One Year After the Flood in Lumberton
One year after Hurricane Matthew, some people are still without homes, but nobody’s lost hope
THE LEVEE didn’t fail, but the floodwaters still fought their way through. Rapids had already torn over and under Interstate 95, when water started seeping under Angela Freeman Culler’s door.
First it was just a shallow pool, her black tennis shoes splashing around as she paced back and forth in the four-bedroom apartment she shared with her adult son, Gage, and another family. Water soaked the frayed edges of her couch and washed over the living room carpet. It rose fast, peaking at knee-high on her 5-foot-2 frame, soaking her jeans and weighing her down as she tried to find refuge—higher ground, or maybe a boat. She craved a cigarette.
Outside, she climbed onto a car’s roof to stay dry and avoid the snakes swimming around her. She felt her pulse quicken, and grabbed her chest. For two hours she waited, the stench of sewage and gasoline floating above the murky water and clinging to her clothes. She watched as her neighbors, many of them unable to swim, held tight to tires. Cars drifted down her street, Sinclair Street, dragged by the Lumber River’s currents.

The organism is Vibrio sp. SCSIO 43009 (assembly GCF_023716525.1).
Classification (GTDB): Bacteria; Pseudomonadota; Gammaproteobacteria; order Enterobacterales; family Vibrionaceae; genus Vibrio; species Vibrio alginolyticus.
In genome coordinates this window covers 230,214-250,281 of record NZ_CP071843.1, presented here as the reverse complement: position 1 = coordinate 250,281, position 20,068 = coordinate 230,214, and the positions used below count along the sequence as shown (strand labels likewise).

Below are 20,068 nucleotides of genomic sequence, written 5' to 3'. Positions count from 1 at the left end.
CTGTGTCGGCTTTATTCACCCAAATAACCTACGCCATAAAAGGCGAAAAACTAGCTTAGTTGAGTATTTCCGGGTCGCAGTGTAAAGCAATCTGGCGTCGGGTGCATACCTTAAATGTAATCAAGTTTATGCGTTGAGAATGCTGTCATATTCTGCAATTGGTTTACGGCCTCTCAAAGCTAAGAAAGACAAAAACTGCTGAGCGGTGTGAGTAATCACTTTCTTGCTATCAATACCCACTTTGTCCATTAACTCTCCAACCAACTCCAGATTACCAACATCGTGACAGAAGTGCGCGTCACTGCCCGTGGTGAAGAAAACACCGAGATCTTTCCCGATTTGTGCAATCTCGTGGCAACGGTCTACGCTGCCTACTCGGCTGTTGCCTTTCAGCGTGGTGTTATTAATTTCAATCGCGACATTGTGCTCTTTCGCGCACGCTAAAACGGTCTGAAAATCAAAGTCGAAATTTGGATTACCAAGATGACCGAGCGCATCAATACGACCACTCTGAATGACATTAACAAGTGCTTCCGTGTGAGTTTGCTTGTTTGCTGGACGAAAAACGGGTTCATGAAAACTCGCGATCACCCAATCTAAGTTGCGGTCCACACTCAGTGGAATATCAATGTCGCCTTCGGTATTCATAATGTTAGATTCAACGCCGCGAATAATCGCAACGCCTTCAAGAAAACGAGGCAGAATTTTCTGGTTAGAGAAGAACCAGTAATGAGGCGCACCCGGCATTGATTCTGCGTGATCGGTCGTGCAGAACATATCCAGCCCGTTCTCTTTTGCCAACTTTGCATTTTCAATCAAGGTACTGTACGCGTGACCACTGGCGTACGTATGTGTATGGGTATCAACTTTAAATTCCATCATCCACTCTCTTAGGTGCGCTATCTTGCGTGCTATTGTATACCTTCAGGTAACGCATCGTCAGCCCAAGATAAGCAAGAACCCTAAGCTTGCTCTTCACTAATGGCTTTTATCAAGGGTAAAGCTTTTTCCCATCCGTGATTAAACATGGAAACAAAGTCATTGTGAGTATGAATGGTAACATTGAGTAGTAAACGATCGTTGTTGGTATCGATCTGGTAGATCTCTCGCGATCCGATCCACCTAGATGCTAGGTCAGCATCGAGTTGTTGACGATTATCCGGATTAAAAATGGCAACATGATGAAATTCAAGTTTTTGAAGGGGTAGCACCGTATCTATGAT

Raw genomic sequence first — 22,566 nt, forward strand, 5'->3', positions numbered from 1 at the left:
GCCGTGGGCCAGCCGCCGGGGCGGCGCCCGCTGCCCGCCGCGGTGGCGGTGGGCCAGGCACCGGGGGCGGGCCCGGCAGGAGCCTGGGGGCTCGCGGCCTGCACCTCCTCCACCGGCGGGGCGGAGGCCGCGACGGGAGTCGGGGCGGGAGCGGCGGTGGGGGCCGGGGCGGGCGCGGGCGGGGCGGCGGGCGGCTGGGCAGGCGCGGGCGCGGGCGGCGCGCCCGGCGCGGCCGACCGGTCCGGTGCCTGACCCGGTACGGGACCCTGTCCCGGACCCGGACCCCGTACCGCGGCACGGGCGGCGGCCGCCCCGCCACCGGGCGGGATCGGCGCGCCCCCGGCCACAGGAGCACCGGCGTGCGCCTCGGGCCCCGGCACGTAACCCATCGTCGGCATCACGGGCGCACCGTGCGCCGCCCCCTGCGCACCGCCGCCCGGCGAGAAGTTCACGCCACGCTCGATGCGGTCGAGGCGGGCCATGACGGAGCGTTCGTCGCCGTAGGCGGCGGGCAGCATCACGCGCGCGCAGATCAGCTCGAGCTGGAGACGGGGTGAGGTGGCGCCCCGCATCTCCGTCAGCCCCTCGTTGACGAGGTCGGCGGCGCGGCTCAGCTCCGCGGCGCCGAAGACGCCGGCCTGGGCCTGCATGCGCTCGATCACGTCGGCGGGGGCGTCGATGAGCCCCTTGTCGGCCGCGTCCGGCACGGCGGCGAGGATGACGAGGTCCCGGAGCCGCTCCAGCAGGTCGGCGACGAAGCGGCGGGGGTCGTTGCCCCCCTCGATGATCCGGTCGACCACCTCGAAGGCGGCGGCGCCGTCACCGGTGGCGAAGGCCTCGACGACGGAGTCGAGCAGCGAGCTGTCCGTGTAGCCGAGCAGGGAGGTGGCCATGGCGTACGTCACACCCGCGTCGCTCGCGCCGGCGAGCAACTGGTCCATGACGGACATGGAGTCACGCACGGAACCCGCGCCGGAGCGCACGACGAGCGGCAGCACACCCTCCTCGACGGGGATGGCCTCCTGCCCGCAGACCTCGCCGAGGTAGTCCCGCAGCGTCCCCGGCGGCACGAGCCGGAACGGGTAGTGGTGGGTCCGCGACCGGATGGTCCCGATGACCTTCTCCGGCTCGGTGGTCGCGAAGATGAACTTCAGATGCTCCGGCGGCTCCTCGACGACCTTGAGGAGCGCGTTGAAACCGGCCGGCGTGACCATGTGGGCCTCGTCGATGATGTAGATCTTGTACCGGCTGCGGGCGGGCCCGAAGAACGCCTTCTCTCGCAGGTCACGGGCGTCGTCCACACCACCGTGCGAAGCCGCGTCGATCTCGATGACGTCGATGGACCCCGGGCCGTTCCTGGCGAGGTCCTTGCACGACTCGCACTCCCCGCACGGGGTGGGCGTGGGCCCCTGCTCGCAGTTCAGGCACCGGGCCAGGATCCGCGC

Before her home started flooding, Angela didn’t even know a storm was coming. The day before, Saturday, October 8, 2016, it rained nonstop. Trees snapped and windows rattled as Hurricane Matthew’s Category One winds ripped through her low-income housing community on the southwestern side of town. Without cable or radio, Angela had missed the warnings. By Sunday, the rains settled and there was even some sun, but the historic rainfall of more than 16 inches had to drain somewhere.
It was only when the parking lot at the Holly Ridge apartments started to flood on Sunday that her neighbors murmured the word “hurricane.” Those murmurs soon turned into shouts. Lumberton was drowning.
IN THE EARLY 18th century, members of the Cheraw tribe sold their land on the Great Pee Dee River in South Carolina and settled across the border in North Carolina, next to Drowning Creek. Its foggy torrents reflected the deep green colors from the trees that surrounded it, and its swampy banks became home to the Lumbee tribe of Robeson County, North Carolina.
Pembroke, just 12 miles northwest of Lumberton, is the heart of the Lumbee community, and there’s never been much contention about that. There were no wars fought and no treaties drawn. When the Lumbees settled at Drowning Creek, no one wanted the land; the terrain was miry, and its subtropical climate reared copperhead snakes, mosquitos, and disease.
But the Lumbees were proud of their piece of land. They built one- and two-room wooden cabins with clay floors, where men sought shade after hours plowing their couple of acres for potatoes, rice, or corn. Eventually, Drowning Creek became known as the Lumber River, named for the area’s lumber industry, but among the tribe, it’s still called the Lumbee.